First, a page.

Did you know there is a bilateral connection between food and mood? Special guest Megan Baumler joins JJ and Melissa to talk about how your food choices affect your mood, and your mood affects your food choices. Megan is Director of Nutrition and Dietetics for St. Catherine University, is a registered dietician, and holds a PhD in nutrition Sciences. Loaded with interesting facts, Megan offers some great practical tips on adjusting your relationships with food.
JJ Parker: Well, Melissa, we have another super fun guest episode
Melissa Albers: can't wait. This is a great one.
JJ Parker: our guest is Megan. Welcome to.
Melissa Albers: Hi, Megan.
Megan Baumler: Hi, thank you for having me.
Melissa Albers: Well, that's quite an introduction, JJ.
JJ Parker: we're going to let Megan introduce herself because there's like a lot of words around her name. And so she's going to [00:01:00] properly introduce herself. But, um, Nick and I were chatting, uh, the other week and I was talking about how I was like messing around with my diet. I think sometimes I talk about how I like mess around with my diet.
Right. And I'm like, Whatever go on. And he's like no sugar for a month things or whatever. And, uh, we were talking about it and I was like, the thing with my no sugar attempts is that it's not that like physically I feel different, but like mentally I feel different. I feel like happier. And so she goes JJ, like, it's a really interesting conversation, the link between food and mood.
And I was like, that's brilliant. Let's talk about that.
Melissa Albers: Yes. So, with that off,
JJ Parker: Well,
Megan Baumler: Thank you. Yeah, there's a lot to talk about here. So first I can introduce. My name is Megan . I'm a registered dietician. I have my doctorate in nutrition sciences, and I'm an assistant [00:02:00] professor at St. Catherine university, where I'm the director of the nutrition and dietetics.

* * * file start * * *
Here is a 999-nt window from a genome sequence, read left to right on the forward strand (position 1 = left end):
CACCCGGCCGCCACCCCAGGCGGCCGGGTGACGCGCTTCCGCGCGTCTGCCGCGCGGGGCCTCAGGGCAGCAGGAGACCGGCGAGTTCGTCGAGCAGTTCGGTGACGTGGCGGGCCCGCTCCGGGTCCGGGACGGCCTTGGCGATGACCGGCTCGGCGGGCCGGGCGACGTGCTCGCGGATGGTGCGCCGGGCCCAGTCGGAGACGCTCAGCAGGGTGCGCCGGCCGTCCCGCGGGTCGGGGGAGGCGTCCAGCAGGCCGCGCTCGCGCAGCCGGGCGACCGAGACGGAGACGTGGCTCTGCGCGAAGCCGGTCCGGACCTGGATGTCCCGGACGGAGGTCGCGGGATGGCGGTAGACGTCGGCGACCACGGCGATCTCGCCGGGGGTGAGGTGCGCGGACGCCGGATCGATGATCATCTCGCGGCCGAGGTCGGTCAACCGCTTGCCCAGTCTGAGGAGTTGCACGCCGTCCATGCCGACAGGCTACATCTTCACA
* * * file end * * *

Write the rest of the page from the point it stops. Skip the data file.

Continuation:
Melissa Albers: Wow. So when I was teasing you before we started recording, I'm glad I didn't know all that because now I feel slightly intimidated.
Megan Baumler: Well, that explains why maybe my technology knowledge isn't, isn't the best. I have other areas of knowledge.
Melissa Albers: Yeah, well, that's awesome. So, so when you guys started to talk about this, I would love to hear what came up for you, Megan. Like, is this something that you've commonly heard people say, or, you know, is this something that you have particularly studied? Like talk about that.
Megan Baumler: Yeah. So let me talk about that a little bit. So there is a lot. There. And I think we can go at this from several different angles and I have some different ideas of angles we can go in. Um, I think, um, first though, what I'd like to say is that this topic has been coming up more and more [00:03:00] in the last couple of years with our increased awareness of mental health, um, and how many different things impact mental health.
And so I think. One of my first thoughts is how food and mood are bi-directional. So JJ and I started talking about how, what he was eating was really impacting how he was feeling mentally. And of course, then that translates to how you feel physically and you know, how productive you are and how well you can function and be your authentic self.
Melissa Albers: I ask a question? Is that what bi-directional means? I don't know what bi-directional means.
Megan Baumler: And so let me explain what I mean by that, by direction by bi-directional. I mean, what we eat impacts our physical and mental health and our physical and mental health impacts what we eat.
Melissa Albers: oh, perfectly said.
Megan Baumler: Yeah. So for example, I can give an [00:04:00] example to kind of contrast JJ, as example I have noticed, and it's taking me entirely too long to figure this out.
I get really tired at night and when I'm tired, I seek sugar you know, I'm not hungry. I it's just my physical body seeking quick energy. And one of the interesting things about that is that if I then consume something that has sugar in it, I will quickly get that burst of there's sort of almost a dopamine rush where you feel really good and you get that little bit of. But in the long-term too much sugar can set you back. So there's this distinction between, um, seeking sugar and then delaying the sugar that, that you want to get for long-term better [00:05:00] long-term outcomes. So it's sort of delayed gratification.
Melissa Albers: That's really interesting. And I know that that's absolutely true because I feel like my body is very sensitive to sugar. Like if I'm tired, I know. Or if I'm hungry and I haven't eaten and I need. I will instinctively get something with a high sugar content, because I know it will give me that quick burst that I need.
Like, it's almost like a subconscious decision.